As a Result of a Shortage in Some Retail Locations, Egg Prices Skyrocket by Nearly 60%

In Thursday’s CPI report, the price of eggs stood out because it increased by 59.9% year-over-year and 11.1% month-over-month from November to December.

According to economist Steve Reed at the Bureau of Labor Statistics (BLS), this was the largest annual increase since September 1973 and the largest monthly increase since April 2020.

He claimed that eggs alone contributed to the 0.2% month-over-month increase in grocery prices in December. Eggs would have been virtually flat if you kind of removed them from the “food at home” category. “Over 90% of that increase came from eggs,” he stated. Grade A large eggs cost $4.25 per dozen as of December.

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What is the cause of the price increase? The spread of the avian flu.

According to Wells Fargo Agri-Food Institute analyst Kevin Bergquist, “the total size of the U.S. egg-laying flock decreased by about 10% when approximately 40 million laying hens caught the disease and were subsequently destroyed in 2022.”

As a result, approximately 5% fewer eggs were produced overall.

According to David Anderson, a Texas A&M professor in the Department of Agricultural Economics, production costs were also the cause of record-high prices.

Feed costs have increased significantly over the past few years. “We had been producing slightly fewer egg-laying chickens anyway, prior to the [avian flu] hitting,” he stated. “The economic response to that is to produce less. As feed prices went up, profits went down.

Anderson continued, ” A much larger price increase is caused by a small shift in supply or production quantity. To put it another way, if the price goes up, people will still buy eggs, or they won’t cut back at all. In my omelet or egg McMuffin, there really is no substitute for an egg. You absolutely must have eggs.”

He added that holiday baking increased demand as well.

What happens to retailers?
Some stores are restricting customers’ egg purchases due to supply issues.

This sign limiting customers to two egg cartons was found at a BJ’s Wholesale Club on Nov. 29 by Yahoo Finance. A request for clarification was not received by BJ’s.

Similar restrictions were recently imposed by Whole Foods in Brooklyn.

Limits are being deferred by other major retailers.

Yahoo Finance was informed by a Target (TGT) spokesperson: Even though we are running out of some egg products, the brand ultimately matters. At this time, we are not restricting guest purchases.”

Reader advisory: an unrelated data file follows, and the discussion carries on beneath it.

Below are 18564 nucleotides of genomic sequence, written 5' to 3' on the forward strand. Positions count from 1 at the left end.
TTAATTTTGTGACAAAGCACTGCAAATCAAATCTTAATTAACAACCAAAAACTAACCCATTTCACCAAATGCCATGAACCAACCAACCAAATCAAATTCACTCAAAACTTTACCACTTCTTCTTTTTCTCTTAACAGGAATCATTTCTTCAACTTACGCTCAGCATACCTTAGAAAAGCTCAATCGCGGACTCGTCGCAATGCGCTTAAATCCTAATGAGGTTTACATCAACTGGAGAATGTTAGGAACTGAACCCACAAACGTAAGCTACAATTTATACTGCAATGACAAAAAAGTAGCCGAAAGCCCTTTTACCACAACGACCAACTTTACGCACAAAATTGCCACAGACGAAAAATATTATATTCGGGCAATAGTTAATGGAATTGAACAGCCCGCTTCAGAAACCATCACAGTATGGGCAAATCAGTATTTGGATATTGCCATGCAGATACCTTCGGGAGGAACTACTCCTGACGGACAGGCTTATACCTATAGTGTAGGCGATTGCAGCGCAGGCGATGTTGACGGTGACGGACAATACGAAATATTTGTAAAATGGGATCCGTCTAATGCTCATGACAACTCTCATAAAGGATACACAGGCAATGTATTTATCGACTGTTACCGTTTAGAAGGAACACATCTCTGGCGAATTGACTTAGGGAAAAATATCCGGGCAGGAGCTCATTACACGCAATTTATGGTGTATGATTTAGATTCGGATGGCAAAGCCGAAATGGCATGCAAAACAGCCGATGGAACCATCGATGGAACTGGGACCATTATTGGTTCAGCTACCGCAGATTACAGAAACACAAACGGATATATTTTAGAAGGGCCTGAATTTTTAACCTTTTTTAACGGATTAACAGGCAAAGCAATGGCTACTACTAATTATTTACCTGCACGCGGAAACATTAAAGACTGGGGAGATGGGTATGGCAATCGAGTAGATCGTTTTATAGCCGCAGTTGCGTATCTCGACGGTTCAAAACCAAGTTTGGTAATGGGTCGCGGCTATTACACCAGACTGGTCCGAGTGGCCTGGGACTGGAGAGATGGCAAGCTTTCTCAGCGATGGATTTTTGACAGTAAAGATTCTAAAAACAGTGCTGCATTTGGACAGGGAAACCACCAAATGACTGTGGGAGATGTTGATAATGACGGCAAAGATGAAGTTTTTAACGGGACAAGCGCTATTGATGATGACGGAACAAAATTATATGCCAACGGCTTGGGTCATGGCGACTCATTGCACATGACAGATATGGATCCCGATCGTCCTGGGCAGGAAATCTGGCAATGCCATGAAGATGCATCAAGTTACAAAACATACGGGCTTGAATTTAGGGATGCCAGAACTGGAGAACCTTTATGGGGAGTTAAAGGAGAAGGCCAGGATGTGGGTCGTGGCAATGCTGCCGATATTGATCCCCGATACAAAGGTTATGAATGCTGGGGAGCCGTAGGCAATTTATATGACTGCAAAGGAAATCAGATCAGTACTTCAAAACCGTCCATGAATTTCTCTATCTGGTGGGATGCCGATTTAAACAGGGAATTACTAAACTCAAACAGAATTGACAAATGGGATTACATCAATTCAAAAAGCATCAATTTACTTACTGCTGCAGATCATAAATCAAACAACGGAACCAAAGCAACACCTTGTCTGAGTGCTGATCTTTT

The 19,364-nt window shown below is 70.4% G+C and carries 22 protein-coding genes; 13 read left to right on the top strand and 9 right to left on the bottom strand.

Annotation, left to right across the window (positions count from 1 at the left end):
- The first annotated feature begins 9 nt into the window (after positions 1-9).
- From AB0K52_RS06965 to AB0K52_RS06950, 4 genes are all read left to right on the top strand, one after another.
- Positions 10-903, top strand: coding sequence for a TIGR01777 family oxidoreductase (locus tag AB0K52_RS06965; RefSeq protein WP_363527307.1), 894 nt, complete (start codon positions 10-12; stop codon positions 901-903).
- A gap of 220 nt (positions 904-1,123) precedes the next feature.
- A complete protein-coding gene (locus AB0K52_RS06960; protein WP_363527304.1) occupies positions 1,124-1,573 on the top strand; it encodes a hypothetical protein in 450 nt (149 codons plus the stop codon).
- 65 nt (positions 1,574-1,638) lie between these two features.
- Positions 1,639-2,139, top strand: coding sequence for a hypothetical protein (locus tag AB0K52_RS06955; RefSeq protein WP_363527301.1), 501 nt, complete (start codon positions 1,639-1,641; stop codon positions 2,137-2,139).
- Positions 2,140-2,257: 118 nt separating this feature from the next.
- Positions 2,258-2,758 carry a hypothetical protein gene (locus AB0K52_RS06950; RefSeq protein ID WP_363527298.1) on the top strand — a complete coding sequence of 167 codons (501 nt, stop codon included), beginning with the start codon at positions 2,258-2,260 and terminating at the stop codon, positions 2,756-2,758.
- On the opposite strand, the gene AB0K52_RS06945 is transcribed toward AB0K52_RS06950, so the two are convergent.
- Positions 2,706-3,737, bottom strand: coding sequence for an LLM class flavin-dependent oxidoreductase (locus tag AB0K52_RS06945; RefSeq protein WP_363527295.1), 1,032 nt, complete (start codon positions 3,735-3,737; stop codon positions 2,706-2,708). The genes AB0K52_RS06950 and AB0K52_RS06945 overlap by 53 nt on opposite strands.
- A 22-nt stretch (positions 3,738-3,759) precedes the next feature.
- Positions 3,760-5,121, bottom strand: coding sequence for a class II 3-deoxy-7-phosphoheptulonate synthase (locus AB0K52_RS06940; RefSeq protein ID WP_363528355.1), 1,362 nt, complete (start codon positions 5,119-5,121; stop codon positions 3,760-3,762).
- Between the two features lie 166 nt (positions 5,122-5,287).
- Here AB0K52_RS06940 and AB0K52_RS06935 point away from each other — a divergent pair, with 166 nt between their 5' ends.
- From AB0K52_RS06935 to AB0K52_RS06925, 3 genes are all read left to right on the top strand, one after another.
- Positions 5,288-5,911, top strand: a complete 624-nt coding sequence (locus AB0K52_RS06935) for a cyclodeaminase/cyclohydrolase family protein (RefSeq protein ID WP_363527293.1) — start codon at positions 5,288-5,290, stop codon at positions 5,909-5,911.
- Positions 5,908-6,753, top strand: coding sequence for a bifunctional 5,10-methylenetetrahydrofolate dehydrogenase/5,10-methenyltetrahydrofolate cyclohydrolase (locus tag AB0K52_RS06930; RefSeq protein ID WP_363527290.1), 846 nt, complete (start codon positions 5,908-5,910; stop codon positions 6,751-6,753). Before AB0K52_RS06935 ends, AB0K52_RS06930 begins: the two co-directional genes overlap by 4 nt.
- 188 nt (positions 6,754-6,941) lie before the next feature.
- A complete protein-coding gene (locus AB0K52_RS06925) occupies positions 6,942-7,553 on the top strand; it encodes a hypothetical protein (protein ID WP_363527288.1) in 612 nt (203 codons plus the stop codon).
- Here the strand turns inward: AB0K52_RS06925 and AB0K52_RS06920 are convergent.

Target’s private label 12-count conventional eggs are currently selling for $4.26 on average, one cent more than the national average for U.S. cities.

Yahoo Finance was told by a spokesperson for Walmart: We are seeing an improved supply of eggs right now and have recovered from a challenging holiday season that had very high demand and impacts due to avian flu… We do not have any purchase limits on eggs.” Although some regions of the country have seen some tightness in supply, we do not have any purchase limits on eggs.

When will costs decrease?
Egg prices may not drop immediately for consumers due to the approaching Easter holiday.

“Because of Easter and egg hunts, we typically see egg prices peak in the spring, particularly for table eggs. Egg prices and demand both rise as a result. That’s coming up quickly, so egg prices will probably stay high in the coming months,” Anderson stated.

However, Anderson is optimistic.

According to Anderson, “I do expect that increases in production will begin to catch up to and surpass the disease losses as we go further into 2023.” As a result, “production will expand,” “we’ll get back to the 327 million or so egg layers,” and “price will come down.”

“We expect a slight decline between now and Easter when prices will likely spike again,” stated Wells Fargo’s Bergquist. However, we do not anticipate a return to levels prior to the bird flu. If the outbreak goes away in the next six months, flocks of birds that lay eggs will slowly rebuild, which will increase egg supplies and help lower egg prices in the long run. Egg prices typically fall significantly during the summer compared to the holiday season, and this may continue in 2023.”

The USDA reports that inventory is rising and prices are beginning to fall.

“In the final week of 2022, inventory sizes began to increase and prices decreased. As the industry continues to rebuild its egg-laying flocks after the holiday season, wholesale prices are anticipated to decrease in the future.”

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By Saul Goodman

Hi, I Like, do Like to write articles about things that are happening around the world.

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